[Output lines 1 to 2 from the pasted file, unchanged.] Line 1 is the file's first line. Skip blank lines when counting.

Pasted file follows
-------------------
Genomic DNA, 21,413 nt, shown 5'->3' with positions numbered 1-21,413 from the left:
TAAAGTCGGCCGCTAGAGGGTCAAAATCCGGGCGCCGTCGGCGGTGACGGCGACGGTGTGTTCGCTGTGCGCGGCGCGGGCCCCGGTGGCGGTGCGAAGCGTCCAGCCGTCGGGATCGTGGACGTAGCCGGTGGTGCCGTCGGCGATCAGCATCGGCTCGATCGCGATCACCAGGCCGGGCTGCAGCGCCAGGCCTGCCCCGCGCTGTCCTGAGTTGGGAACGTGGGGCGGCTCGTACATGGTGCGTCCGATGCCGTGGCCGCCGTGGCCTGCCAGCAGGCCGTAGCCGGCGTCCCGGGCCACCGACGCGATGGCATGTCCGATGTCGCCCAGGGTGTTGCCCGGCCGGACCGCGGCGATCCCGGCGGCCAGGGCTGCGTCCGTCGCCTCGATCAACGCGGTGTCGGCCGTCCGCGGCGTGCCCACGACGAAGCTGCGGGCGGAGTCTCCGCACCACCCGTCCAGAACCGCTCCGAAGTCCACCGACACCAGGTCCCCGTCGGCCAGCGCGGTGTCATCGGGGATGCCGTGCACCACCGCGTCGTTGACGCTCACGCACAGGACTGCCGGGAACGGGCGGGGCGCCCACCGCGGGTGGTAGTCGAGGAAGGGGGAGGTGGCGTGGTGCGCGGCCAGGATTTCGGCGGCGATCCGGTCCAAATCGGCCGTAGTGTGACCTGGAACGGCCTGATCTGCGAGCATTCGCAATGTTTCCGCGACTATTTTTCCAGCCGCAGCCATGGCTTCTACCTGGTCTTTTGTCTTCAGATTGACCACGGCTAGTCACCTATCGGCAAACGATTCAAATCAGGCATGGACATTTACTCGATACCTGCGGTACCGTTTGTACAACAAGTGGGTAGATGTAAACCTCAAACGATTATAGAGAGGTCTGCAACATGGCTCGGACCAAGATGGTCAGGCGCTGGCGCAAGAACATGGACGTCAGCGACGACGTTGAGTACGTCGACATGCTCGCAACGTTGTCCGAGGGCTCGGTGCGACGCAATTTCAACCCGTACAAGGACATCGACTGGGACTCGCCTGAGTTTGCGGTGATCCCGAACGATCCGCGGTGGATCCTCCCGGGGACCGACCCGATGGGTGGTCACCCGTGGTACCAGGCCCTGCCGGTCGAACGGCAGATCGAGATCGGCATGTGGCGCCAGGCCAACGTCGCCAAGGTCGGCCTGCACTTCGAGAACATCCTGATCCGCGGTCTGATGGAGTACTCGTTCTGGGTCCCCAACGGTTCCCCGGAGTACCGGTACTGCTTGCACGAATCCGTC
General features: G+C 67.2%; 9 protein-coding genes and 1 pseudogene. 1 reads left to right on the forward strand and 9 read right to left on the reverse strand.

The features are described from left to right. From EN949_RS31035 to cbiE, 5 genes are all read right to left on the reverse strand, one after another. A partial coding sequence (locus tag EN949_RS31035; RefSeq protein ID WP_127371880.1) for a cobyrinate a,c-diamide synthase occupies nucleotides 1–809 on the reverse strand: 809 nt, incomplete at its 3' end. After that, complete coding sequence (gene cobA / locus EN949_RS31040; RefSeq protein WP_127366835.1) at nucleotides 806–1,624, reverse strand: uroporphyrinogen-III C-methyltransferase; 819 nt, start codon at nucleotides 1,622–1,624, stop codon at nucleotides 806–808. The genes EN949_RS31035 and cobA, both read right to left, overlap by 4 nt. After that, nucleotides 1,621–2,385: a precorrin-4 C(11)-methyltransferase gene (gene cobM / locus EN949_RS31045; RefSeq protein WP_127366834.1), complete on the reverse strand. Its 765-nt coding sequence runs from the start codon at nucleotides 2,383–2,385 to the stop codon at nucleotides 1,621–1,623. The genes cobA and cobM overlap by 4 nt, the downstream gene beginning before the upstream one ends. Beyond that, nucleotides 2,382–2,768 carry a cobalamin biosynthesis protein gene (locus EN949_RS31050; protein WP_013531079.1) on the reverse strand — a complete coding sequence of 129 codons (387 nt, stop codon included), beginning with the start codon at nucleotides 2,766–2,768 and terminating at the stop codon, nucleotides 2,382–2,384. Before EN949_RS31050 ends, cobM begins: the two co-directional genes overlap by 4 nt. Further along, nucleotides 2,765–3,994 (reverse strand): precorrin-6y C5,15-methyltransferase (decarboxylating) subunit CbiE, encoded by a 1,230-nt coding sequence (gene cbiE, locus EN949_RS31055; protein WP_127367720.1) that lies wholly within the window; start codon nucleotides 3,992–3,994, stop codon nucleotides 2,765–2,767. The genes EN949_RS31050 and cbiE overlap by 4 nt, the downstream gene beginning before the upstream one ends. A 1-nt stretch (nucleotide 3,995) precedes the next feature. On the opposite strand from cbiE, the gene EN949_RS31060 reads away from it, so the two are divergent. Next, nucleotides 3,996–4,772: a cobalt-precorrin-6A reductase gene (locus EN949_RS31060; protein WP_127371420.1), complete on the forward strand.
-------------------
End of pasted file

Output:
Genomic DNA, 21,413 nt, shown 5'->3' with positions numbered 1-21,413 from the left:
TAAAGTCGGCCGCTAGAGGGTCAAAATCCGGGCGCCGTCGGCGGTGACGGCGACGGTGTGTTCGCTGTGCGCGGCGCGGGCCCCGGTGGCGGTGCGAAGCGTCCAGCCGTCGGGATCGTGGACGTAGCCGGTGGTGCCGTCGGCGATCAGCATCGGCTCGATCGCGATCACCAGGCCGGGCTGCAGCGCCAGGCCTGCCCCGCGCTGTCCTGAGTTGGGAACGTGGGGCGGCTCGTACATGGTGCGTCCGATGCCGTGGCCGCCGTGGCCTGCCAGCAGGCCGTAGCCGGCGTCCCGGGCCACCGACGCGATGGCATGTCCGATGTCGCCCAGGGTGTTGCCCGGCCGGACCGCGGCGATCCCGGCGGCCAGGGCTGCGTCCGTCGCCTCGATCAACGCGGTGTCGGCCGTCCGCGGCGTGCCCACGACGAAGCTGCGGGCGGAGTCTCCGCACCACCCGTCCAGAACCGCTCCGAAGTCCACCGACACCAGGTCCCCGTCGGCCAGCGCGGTGTCATCGGGGATGCCGTGCACCACCGCGTCGTTGACGCTCACGCACAGGACTGCCGGGAACGGGCGGGGCGCCCACCGCGGGTGGTAGTCGAGGAAGGGGGAGGTGGCGTGGTGCGCGGCCAGGATTTCGGCGGCGATCCGGTCCAAATCGGCCGTAGTGTGACCTGGAACGGCCTGATCTGCGAGCATTCGCAATGTTTCCGCGACTATTTTTCCAGCCGCAGCCATGGCTTCTACCTGGTCTTTTGTCTTCAGATTGACCACGGCTAGTCACCTATCGGCAAACGATTCAAATCAGGCATGGACATTTACTCGATACCTGCGGTACCGTTTGTACAACAAGTGGGTAGATGTAAACCTCAAACGATTATAGAGAGGTCTGCAACATGGCTCGGACCAAGATGGTCAGGCGCTGGCGCAAGAACATGGACGTCAGCGACGACGTTGAGTACGTCGACATGCTCGCAACGTTGTCCGAGGGCTCGGTGCGACGCAATTTCAACCCGTACAAGGACATCGACTGGGACTCGCCTGAGTTTGCGGTGATCCCGAACGATCCGCGGTGGATCCTCCCGGGGACCGACCCGATGGGTGGTCACCCGTGGTACCAGGCCCTGCCGGTCGAACGGCAGATCGAGATCGGCATGTGGCGCCAGGCCAACGTCGCCAAGGTCGGCCTGCACTTCGAGAACATCCTGATCCGCGGTCTGATGGAGTACTCGTTCTGGGTCCCCAACGGTTCCCCGGAGTACCGGTACTGCTTGCACGAATCCGTC